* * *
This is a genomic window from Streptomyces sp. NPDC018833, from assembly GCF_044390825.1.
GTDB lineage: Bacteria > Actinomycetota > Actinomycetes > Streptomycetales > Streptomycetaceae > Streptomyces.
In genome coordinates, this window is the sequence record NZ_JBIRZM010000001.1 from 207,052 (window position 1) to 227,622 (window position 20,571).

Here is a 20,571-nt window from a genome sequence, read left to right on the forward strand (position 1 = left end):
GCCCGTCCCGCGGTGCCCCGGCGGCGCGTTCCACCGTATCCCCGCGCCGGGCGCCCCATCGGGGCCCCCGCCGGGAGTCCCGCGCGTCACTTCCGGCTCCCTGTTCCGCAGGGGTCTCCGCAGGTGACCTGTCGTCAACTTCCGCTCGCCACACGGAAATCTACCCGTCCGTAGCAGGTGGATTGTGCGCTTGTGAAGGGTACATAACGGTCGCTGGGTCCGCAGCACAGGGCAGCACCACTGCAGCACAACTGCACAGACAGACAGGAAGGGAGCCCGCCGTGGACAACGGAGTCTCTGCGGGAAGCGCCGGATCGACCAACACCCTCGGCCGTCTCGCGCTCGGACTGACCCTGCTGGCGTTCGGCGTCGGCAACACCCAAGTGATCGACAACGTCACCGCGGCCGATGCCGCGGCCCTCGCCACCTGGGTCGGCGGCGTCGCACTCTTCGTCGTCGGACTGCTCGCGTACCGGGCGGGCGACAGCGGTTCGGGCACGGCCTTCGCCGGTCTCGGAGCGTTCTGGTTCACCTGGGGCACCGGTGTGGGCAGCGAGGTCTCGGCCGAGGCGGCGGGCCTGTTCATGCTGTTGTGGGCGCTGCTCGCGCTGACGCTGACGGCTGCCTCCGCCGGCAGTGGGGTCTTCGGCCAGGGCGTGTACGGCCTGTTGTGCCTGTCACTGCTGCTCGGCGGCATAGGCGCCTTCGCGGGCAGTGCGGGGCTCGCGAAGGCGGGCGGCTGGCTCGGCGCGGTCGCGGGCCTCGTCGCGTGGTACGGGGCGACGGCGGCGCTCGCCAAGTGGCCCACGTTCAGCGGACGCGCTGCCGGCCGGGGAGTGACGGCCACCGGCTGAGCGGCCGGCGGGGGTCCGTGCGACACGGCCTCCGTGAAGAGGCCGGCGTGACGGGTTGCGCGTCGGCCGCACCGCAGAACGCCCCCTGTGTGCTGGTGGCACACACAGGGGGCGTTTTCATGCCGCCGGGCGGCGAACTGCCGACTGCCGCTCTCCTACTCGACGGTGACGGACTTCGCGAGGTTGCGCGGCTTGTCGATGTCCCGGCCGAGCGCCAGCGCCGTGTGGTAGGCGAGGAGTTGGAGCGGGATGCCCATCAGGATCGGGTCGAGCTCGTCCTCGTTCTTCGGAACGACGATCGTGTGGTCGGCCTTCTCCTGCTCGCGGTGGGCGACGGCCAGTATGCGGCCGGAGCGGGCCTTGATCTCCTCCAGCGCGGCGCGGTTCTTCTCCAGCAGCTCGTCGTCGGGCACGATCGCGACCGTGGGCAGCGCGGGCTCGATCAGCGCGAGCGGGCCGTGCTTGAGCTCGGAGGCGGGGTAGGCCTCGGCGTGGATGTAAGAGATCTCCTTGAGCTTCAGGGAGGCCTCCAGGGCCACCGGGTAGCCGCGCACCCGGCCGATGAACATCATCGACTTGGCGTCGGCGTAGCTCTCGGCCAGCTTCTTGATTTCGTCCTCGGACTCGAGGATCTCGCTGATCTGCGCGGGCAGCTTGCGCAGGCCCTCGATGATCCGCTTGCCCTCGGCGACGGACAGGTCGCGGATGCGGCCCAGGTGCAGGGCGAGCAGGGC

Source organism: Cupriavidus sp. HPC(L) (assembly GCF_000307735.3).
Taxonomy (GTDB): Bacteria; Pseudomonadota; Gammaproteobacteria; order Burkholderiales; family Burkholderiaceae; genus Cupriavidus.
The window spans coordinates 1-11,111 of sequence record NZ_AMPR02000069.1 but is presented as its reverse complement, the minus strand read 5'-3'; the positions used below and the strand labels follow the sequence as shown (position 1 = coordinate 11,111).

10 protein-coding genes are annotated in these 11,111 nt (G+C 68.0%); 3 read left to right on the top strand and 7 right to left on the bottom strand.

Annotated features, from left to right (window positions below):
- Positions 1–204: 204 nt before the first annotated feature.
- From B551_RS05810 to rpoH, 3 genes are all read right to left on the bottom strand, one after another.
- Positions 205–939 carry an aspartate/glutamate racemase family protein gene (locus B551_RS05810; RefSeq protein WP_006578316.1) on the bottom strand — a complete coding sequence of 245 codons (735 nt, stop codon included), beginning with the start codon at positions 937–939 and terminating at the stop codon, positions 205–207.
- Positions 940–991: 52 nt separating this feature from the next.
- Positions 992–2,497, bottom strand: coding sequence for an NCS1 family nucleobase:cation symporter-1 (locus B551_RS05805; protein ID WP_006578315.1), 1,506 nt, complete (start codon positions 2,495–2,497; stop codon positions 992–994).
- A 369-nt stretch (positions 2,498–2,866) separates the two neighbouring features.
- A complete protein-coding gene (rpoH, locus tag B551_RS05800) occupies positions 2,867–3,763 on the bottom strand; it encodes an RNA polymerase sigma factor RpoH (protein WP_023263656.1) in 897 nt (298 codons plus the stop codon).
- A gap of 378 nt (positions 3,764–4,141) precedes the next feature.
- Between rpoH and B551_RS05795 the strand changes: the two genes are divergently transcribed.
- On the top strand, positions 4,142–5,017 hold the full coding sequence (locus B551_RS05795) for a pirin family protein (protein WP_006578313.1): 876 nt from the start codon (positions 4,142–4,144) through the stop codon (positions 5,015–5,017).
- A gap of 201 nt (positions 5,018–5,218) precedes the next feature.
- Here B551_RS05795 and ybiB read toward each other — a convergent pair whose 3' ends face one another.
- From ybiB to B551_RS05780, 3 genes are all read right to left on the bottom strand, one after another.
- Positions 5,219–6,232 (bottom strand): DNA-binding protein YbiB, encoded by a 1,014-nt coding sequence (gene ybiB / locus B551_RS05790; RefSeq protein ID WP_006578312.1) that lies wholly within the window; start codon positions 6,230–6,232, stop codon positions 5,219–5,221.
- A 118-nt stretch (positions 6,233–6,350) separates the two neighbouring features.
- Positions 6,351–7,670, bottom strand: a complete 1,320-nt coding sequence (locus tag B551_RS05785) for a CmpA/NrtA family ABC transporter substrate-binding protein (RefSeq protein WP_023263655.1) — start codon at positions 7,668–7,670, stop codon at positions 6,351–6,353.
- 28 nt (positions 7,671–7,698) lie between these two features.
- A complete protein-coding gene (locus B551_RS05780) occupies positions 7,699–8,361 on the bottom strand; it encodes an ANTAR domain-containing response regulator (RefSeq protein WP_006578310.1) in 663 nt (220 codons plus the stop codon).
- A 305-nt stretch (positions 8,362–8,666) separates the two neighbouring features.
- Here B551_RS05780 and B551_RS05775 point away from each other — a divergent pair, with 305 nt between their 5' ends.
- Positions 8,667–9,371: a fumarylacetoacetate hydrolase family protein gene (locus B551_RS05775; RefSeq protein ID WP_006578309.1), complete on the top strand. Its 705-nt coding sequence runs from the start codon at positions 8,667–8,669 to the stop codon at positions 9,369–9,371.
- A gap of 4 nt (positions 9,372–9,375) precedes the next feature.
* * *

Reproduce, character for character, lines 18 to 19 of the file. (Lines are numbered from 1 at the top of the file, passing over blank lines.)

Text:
- A gap of 378 nt (positions 3,764–4,141) precedes the next feature.
- Between rpoH and B551_RS05795 the strand changes: the two genes are divergently transcribed.